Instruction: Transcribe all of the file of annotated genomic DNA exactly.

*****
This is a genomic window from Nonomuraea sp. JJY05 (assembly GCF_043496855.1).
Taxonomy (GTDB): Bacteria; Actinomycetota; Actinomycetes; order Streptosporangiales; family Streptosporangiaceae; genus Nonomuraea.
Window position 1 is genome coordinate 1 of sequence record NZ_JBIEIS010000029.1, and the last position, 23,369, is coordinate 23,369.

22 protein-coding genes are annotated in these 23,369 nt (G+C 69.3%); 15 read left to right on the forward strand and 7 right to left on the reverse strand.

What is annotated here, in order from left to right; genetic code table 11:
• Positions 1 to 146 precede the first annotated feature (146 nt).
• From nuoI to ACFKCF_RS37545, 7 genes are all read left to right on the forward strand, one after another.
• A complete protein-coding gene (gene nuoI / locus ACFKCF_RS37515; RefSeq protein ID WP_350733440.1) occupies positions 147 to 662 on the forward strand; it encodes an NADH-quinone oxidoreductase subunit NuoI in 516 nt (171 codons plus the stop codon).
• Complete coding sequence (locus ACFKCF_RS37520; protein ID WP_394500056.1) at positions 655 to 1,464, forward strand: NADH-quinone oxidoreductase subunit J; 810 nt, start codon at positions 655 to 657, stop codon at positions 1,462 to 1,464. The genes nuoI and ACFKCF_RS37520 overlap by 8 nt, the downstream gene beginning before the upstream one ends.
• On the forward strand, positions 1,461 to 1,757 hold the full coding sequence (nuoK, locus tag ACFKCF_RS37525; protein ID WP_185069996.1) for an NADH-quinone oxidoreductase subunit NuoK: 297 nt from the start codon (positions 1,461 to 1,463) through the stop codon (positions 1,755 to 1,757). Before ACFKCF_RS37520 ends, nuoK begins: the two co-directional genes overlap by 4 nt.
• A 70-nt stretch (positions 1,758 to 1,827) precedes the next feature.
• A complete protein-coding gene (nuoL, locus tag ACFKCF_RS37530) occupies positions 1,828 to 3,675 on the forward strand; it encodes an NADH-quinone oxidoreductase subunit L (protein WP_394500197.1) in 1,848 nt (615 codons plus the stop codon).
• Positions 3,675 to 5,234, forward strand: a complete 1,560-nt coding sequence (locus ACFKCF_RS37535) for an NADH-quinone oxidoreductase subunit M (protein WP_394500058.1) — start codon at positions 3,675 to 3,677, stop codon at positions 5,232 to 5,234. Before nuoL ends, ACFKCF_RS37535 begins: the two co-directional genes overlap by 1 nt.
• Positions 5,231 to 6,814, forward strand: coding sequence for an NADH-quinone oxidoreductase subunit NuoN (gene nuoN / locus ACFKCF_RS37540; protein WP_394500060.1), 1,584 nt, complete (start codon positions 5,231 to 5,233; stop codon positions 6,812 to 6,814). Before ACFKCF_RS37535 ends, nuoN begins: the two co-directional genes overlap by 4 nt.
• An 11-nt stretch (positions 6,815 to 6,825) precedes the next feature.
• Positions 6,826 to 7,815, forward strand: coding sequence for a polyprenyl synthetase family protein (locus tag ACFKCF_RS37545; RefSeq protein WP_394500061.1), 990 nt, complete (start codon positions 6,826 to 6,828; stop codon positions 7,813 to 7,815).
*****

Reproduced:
This is a genomic window from Nonomuraea sp. JJY05 (assembly GCF_043496855.1).
Taxonomy (GTDB): Bacteria; Actinomycetota; Actinomycetes; order Streptosporangiales; family Streptosporangiaceae; genus Nonomuraea.
Window position 1 is genome coordinate 1 of sequence record NZ_JBIEIS010000029.1, and the last position, 23,369, is coordinate 23,369.

22 protein-coding genes are annotated in these 23,369 nt (G+C 69.3%); 15 read left to right on the forward strand and 7 right to left on the reverse strand.

What is annotated here, in order from left to right; genetic code table 11:
• Positions 1 to 146 precede the first annotated feature (146 nt).
• From nuoI to ACFKCF_RS37545, 7 genes are all read left to right on the forward strand, one after another.
• A complete protein-coding gene (gene nuoI / locus ACFKCF_RS37515; RefSeq protein ID WP_350733440.1) occupies positions 147 to 662 on the forward strand; it encodes an NADH-quinone oxidoreductase subunit NuoI in 516 nt (171 codons plus the stop codon).
• Complete coding sequence (locus ACFKCF_RS37520; protein ID WP_394500056.1) at positions 655 to 1,464, forward strand: NADH-quinone oxidoreductase subunit J; 810 nt, start codon at positions 655 to 657, stop codon at positions 1,462 to 1,464. The genes nuoI and ACFKCF_RS37520 overlap by 8 nt, the downstream gene beginning before the upstream one ends.
• On the forward strand, positions 1,461 to 1,757 hold the full coding sequence (nuoK, locus tag ACFKCF_RS37525; protein ID WP_185069996.1) for an NADH-quinone oxidoreductase subunit NuoK: 297 nt from the start codon (positions 1,461 to 1,463) through the stop codon (positions 1,755 to 1,757). Before ACFKCF_RS37520 ends, nuoK begins: the two co-directional genes overlap by 4 nt.
• A 70-nt stretch (positions 1,758 to 1,827) precedes the next feature.
• A complete protein-coding gene (nuoL, locus tag ACFKCF_RS37530) occupies positions 1,828 to 3,675 on the forward strand; it encodes an NADH-quinone oxidoreductase subunit L (protein WP_394500197.1) in 1,848 nt (615 codons plus the stop codon).
• Positions 3,675 to 5,234, forward strand: a complete 1,560-nt coding sequence (locus ACFKCF_RS37535) for an NADH-quinone oxidoreductase subunit M (protein WP_394500058.1) — start codon at positions 3,675 to 3,677, stop codon at positions 5,232 to 5,234. Before nuoL ends, ACFKCF_RS37535 begins: the two co-directional genes overlap by 1 nt.
• Positions 5,231 to 6,814, forward strand: coding sequence for an NADH-quinone oxidoreductase subunit NuoN (gene nuoN / locus ACFKCF_RS37540; protein WP_394500060.1), 1,584 nt, complete (start codon positions 5,231 to 5,233; stop codon positions 6,812 to 6,814). Before ACFKCF_RS37535 ends, nuoN begins: the two co-directional genes overlap by 4 nt.
• An 11-nt stretch (positions 6,815 to 6,825) precedes the next feature.
• Positions 6,826 to 7,815, forward strand: coding sequence for a polyprenyl synthetase family protein (locus tag ACFKCF_RS37545; RefSeq protein WP_394500061.1), 990 nt, complete (start codon positions 6,826 to 6,828; stop codon positions 7,813 to 7,815).